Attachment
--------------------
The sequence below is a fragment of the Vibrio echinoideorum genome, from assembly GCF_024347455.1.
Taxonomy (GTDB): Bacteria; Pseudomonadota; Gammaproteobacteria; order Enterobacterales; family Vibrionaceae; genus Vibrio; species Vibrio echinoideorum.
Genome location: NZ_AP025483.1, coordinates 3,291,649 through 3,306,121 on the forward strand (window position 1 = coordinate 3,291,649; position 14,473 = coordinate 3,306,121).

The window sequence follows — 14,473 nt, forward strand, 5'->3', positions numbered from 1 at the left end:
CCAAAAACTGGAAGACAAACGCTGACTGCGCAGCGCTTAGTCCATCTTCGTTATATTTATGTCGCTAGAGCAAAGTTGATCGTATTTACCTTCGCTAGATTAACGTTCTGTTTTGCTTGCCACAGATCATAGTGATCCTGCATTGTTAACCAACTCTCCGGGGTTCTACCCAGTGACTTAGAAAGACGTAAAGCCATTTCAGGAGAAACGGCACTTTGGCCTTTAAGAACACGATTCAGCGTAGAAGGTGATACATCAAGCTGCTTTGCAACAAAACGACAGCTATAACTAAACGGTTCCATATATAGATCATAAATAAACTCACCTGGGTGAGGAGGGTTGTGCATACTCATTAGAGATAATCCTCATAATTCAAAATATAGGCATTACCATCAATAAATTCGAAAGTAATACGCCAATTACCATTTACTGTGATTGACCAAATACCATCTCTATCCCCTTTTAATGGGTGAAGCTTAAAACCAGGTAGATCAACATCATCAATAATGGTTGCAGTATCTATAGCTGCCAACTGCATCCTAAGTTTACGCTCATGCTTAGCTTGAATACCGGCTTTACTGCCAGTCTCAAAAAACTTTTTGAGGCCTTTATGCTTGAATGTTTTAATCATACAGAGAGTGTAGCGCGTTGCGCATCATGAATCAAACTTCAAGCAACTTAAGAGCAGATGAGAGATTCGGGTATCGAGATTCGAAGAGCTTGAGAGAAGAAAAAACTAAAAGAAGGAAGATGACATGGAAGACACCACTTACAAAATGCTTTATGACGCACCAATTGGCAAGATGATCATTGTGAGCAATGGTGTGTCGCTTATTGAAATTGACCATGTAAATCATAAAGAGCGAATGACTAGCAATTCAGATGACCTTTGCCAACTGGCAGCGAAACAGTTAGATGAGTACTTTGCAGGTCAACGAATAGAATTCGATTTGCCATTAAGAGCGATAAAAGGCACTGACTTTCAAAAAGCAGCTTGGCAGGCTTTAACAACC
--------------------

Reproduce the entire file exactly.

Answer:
The sequence below is a fragment of the Vibrio echinoideorum genome, from assembly GCF_024347455.1.
Taxonomy (GTDB): Bacteria; Pseudomonadota; Gammaproteobacteria; order Enterobacterales; family Vibrionaceae; genus Vibrio; species Vibrio echinoideorum.
Genome location: NZ_AP025483.1, coordinates 3,291,649 through 3,306,121 on the forward strand (window position 1 = coordinate 3,291,649; position 14,473 = coordinate 3,306,121).

The window sequence follows — 14,473 nt, forward strand, 5'->3', positions numbered from 1 at the left end:
CCAAAAACTGGAAGACAAACGCTGACTGCGCAGCGCTTAGTCCATCTTCGTTATATTTATGTCGCTAGAGCAAAGTTGATCGTATTTACCTTCGCTAGATTAACGTTCTGTTTTGCTTGCCACAGATCATAGTGATCCTGCATTGTTAACCAACTCTCCGGGGTTCTACCCAGTGACTTAGAAAGACGTAAAGCCATTTCAGGAGAAACGGCACTTTGGCCTTTAAGAACACGATTCAGCGTAGAAGGTGATACATCAAGCTGCTTTGCAACAAAACGACAGCTATAACTAAACGGTTCCATATATAGATCATAAATAAACTCACCTGGGTGAGGAGGGTTGTGCATACTCATTAGAGATAATCCTCATAATTCAAAATATAGGCATTACCATCAATAAATTCGAAAGTAATACGCCAATTACCATTTACTGTGATTGACCAAATACCATCTCTATCCCCTTTTAATGGGTGAAGCTTAAAACCAGGTAGATCAACATCATCAATAATGGTTGCAGTATCTATAGCTGCCAACTGCATCCTAAGTTTACGCTCATGCTTAGCTTGAATACCGGCTTTACTGCCAGTCTCAAAAAACTTTTTGAGGCCTTTATGCTTGAATGTTTTAATCATACAGAGAGTGTAGCGCGTTGCGCATCATGAATCAAACTTCAAGCAACTTAAGAGCAGATGAGAGATTCGGGTATCGAGATTCGAAGAGCTTGAGAGAAGAAAAAACTAAAAGAAGGAAGATGACATGGAAGACACCACTTACAAAATGCTTTATGACGCACCAATTGGCAAGATGATCATTGTGAGCAATGGTGTGTCGCTTATTGAAATTGACCATGTAAATCATAAAGAGCGAATGACTAGCAATTCAGATGACCTTTGCCAACTGGCAGCGAAACAGTTAGATGAGTACTTTGCAGGTCAACGAATAGAATTCGATTTGCCATTAAGAGCGATAAAAGGCACTGACTTTCAAAAAGCAGCTTGGCAGGCTTTAACAACC